The upper bottle can be capped, making a two-bottle composter, or a third bottle can be added to accommodate a larger volume of material. That decision should be made early in the process: how you cut the second bottle depends on whether you plan to add a third or not.
Start by cutting a bottle approximately in half. The lower portion, which can be a bit longer than the upper, will be the base of the structure. The upper portion will become the cap.
Next, cut the bottom off a second bottle. If you’re planning a three-bottle structure cut where the sides are straight. (This is piece #2 in the diagrams below.) For a two-bottle composter, cut as close to the bottom as possible so that the sides taper. The three-bottle composter needs one more piece. Cut both the top and bottom from a third bottle, tapering both ends. (This is piece #3 in the diagrams.)
Cover the neck of the second bottle with a small piece of netting or mesh and secure it with a rubber band. Then fit the neck of this bottle down into the base and tape the “seam” where the two overlap. If you’re making a larger composter, fit the third bottle on top of the second and tape the seam.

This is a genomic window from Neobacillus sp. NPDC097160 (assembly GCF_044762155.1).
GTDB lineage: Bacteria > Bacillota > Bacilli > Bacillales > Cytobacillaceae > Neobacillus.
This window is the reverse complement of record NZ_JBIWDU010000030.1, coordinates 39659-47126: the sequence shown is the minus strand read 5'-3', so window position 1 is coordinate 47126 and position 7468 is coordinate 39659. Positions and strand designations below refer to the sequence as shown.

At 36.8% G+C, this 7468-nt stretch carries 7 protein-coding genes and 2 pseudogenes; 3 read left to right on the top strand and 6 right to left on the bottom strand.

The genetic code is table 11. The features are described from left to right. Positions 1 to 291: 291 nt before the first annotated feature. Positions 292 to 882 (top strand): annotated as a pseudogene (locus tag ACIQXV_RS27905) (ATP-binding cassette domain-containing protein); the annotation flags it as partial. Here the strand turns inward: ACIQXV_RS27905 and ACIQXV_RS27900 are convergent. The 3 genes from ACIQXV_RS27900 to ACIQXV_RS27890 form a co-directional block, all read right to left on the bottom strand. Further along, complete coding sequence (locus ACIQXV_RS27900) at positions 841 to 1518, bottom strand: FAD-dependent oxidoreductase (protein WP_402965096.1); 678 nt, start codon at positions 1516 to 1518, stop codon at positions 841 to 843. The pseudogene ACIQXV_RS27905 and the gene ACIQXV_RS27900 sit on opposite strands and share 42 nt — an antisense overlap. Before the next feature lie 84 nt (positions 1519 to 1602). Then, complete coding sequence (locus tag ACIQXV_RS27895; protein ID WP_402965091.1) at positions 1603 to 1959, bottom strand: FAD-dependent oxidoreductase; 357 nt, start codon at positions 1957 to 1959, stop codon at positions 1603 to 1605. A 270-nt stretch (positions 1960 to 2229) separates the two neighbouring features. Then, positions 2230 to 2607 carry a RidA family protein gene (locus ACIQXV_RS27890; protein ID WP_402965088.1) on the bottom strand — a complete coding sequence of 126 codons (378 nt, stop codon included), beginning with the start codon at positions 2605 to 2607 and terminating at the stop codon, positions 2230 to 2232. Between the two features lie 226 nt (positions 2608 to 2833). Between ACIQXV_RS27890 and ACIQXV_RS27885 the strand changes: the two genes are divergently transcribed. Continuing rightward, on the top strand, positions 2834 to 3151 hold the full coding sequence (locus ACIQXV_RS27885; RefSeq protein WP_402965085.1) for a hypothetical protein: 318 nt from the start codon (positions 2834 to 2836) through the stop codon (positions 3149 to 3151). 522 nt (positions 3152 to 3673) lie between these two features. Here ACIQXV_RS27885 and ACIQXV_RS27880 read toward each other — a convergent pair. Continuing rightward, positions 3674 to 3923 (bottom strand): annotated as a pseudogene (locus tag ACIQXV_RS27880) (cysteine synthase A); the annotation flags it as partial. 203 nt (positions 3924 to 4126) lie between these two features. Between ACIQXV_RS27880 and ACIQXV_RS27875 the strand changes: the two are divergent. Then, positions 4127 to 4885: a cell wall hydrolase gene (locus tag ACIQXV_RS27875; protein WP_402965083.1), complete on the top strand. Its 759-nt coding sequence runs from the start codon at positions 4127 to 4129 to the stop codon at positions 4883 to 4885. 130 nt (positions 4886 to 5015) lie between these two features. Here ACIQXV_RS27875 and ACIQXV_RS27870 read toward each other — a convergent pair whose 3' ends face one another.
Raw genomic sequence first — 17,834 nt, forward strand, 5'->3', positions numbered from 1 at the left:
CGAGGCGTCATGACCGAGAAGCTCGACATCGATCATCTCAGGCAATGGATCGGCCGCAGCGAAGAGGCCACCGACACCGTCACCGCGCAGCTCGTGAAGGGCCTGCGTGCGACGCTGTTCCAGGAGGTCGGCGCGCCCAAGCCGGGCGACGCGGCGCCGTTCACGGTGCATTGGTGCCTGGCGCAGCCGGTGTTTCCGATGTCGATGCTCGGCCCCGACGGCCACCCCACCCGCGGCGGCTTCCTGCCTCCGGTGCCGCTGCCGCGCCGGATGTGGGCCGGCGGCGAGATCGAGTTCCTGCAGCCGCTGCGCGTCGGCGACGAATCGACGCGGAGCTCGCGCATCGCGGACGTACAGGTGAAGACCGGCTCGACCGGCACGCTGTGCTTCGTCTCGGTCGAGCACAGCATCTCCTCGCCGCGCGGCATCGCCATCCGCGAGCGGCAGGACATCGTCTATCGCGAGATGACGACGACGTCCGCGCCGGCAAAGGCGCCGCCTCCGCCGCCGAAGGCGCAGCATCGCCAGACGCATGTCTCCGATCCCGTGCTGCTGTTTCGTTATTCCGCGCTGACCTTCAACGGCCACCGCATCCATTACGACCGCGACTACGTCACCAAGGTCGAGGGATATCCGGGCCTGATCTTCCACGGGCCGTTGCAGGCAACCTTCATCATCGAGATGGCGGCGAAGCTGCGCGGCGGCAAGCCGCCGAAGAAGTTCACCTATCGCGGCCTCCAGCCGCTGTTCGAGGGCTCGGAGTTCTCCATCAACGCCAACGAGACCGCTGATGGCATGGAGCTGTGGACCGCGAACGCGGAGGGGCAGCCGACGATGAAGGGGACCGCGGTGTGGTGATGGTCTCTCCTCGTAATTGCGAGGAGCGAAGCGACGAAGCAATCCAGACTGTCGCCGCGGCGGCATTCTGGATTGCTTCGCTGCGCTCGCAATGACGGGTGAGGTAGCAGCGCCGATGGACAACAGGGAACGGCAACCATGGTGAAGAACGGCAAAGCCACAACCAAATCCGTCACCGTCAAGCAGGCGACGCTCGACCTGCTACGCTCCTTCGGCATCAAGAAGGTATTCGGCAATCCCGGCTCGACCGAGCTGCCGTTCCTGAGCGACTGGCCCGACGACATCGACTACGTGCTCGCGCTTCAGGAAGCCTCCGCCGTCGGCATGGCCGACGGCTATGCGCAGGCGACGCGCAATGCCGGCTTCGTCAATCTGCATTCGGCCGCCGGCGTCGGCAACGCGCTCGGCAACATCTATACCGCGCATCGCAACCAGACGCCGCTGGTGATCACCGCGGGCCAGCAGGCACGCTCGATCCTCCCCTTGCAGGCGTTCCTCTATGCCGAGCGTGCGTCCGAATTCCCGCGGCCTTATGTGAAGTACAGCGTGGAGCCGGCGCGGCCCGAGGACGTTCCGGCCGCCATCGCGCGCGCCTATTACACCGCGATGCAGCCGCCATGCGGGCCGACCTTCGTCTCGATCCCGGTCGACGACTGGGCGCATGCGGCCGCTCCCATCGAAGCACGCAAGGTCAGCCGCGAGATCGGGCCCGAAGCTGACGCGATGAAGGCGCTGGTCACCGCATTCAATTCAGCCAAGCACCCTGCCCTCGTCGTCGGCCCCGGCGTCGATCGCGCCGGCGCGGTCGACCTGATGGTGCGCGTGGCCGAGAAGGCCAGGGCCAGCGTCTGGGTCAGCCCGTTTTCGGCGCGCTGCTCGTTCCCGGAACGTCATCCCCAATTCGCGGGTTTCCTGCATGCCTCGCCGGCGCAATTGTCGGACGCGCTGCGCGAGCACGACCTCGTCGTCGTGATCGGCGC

The top bottle of both versions should taper. Now fit the cap over the top bottle but do not tape this seam yet! You need to be able to remove the cap to fill the micro-composter.
Finally, with a hot embroidery needle poke holes here and there the length of the bottles to provide aeration. The composter is ready to fill.
Micro-composting will not yield material as fine as that from a larger or hotter system. However, after enough time passes, it should be impossible to determine what the original ingredients were. At this point, the volume will be reduced by half or more.
The LACOE website recommends including some dirt in the mix to provide a source of microbes; Cornell says nothing about that. Among the many comparisons possible with micro-composting, one experiment would be to set up two vessels that are identical in every way except that one contains some dirt and the other doesn’t.
Small pieces always compost more quickly, but cutting up material will make an especially big difference in small reactors like these. Again, it could be interesting to see how a particular item fares depending on whether it has been cut up or not. Since this experiment requires searching through composted material for a specific item, it’s best to choose something easily identifiable like banana or orange peels.